3. JEZZA ASCENDANT
Jeremy Corbyn is proving once again today that he’s no ordinary leader. Instead of a big setpiece speech or event, he will be meeting constituents and doing casework in his Islington North seat (buoyed by his enormous 33,000 majority). As I wrote in my piece on Jezza’s Big Night, his biggest smile the day after the election came when a young boy shouted ‘Vote Labour!’ as he toured his local Andover council estate.
Corbyn will take his time on a Shadow Cabinet reshuffle, I’m told. He told Andrew Marr yesterday “Yes, of course we are going to reach out”, but Shadow Chancellor John McDonnell made clear on Peston that while the party would want to “draw upon all the talents”, those who had supported JC deserved to stay on: “I don’t want to break up that winning team.”
Party insiders expect the reshuffle later this week, not least because there are some key vacancies. As well as Shadow Home Secretary, there’s the Shadow Northern Ireland (a key brief particularly now) and Shadow Communities and Local Government to fill. Barry Gardiner would be perfect Shadow Northern Ireland (he was an ex NI minister under Blair) but Corbyn is unlikely to disrupt his Brexit team of Starmer, Thornberry and Gardiner (who the leadership think all had an excellent election campaign).
As for Shadow Home, Yvette Cooper has said she is willing to serve, as is Chuka Umunna. Ed Miliband’s name is back in the frame for a post. I wonder if Dan Jarvis mightn’t be the Shadow Home solution, given he worked with JC on child poverty and (unlike others) was not on leadership manoeuvres in recent months. One person who won’t expect the call is Chris Leslie, whose fresh attack on Corbyn sparked a backlash from Clive Lewis yesterday: Leslie was “a sad, lonely bitter man”. JC will want to cool things at the PLP tomorrow. Meanwhile, some in the party are a bit mystified about the source for Richard Burgon’s claim that 150,000 new members had joined Labour since the election. That really would be huge, if true.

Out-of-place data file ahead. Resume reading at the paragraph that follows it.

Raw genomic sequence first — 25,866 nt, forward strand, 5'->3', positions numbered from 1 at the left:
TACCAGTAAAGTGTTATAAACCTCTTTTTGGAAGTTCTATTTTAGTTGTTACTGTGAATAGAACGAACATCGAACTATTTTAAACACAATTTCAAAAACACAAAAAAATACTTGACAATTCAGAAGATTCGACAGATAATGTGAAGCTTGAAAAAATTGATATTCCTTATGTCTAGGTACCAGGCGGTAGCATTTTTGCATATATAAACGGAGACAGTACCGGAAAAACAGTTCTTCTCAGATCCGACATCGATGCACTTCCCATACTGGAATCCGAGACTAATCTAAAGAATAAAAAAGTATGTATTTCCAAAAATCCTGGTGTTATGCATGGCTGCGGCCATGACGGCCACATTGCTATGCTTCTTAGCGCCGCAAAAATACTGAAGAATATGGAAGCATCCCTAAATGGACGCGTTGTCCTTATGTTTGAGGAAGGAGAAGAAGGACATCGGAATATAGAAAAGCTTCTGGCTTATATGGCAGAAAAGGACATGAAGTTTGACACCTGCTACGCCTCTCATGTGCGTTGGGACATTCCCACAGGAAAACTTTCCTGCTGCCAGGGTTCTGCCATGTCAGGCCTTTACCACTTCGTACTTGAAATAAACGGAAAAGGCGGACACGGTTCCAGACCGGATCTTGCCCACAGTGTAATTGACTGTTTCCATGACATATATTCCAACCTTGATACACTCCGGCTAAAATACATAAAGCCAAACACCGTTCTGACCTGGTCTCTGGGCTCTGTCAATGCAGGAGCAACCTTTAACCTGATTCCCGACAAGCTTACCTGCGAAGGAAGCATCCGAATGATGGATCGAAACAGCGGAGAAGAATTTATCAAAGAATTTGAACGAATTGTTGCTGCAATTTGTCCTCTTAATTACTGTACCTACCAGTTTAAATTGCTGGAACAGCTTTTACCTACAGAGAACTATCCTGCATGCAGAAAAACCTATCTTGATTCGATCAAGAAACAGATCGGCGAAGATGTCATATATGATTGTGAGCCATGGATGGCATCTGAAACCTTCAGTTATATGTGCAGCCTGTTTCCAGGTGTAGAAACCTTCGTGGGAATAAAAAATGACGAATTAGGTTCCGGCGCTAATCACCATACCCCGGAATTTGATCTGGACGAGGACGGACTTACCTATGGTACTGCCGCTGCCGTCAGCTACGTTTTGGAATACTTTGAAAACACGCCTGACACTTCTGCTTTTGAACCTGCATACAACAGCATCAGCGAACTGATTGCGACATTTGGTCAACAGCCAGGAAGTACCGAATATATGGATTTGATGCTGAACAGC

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Watch academic Matthew Goodwin deliver on his bet that he would eat his own book if Corbyn got 38% of the vote. To be fair, Jezza got 40%, so he strictly didn’t need to do it. But it was still good telly.
4. DONALD DUCKS
The Guardian reported yesterday that Donald Trump has decided to put his UK trip on hold, and Patrick Wintour’s scoop looks bang on. The President had told Theresa May in a phone call, overheard by an aide, that he didn’t want to come to Blighty until he was sure he would not be embarrassed by mass demonstrations. Well, given that protestors plan to moon the president en masse, as part of a campaign called ‘Show your rump to Trump’, he can dream on. The Corbyn ‘surge’ makes protests more, not less, likely in coming months. Yet it’s interesting that the power of social embarrassment, in front of The Queen no less, is one of the few things to make Trump change course.
In what looks like yet more fake news, Trump’s White House said “that subject [the state visit] never came up” in his phone call with the PM. But No.10 didn’t deny the Guardian report, instead using the weak phraseology that it doesn’t comment on speculation. “The Queen extended an invitation to President Trump to visit the UK and there is no change to those plans,” it said.
Given no date has been set, that’s technically true but it looks very much not this year. And crucially, the Times reports the state visit will not be included in the Queen’s Speech – a reminder that the Speech usually gives formal notice of future state visits. My, how Her Majesty must be wondering why on earth May had left her with this diplomatic nightmare. At least one Cabinet minister close to Trump could be lobbying for a swift visit: the thumbs-up-friendly Michael Govfefe.
5. MACRON. AND ON.
Yesterday, a Catholic priest in Berlin asked his parishioners “to pray for the people of Britain at this difficult time” (according to a tweet by BBC correspondent Damien McGuinness). And over in Europe there’s lashings of Schadenfreude. The Economist’s Berlin chief Jeremy Cliffe added: “A year ago Tory commentators were grandly hailing Europe’s doom. Today Merkel and Macron are riding high, while Britain is a laughing stock.”
In Paris, Emmanuel Macron has shown Theresa May how to win a landslide. Defying all the experts who claimed he would be a ‘lame duck’ President because of the strength of his opponents in the French Parliament, his En Marche party is on course to go from zero to 430 seats in the 577-seat French national assembly. Unashamedly pro-globalisation, Macron is showing that if you’ve got a message of hope and change you can still sell a difficult message. France’s Socialist Party is facing wipeout.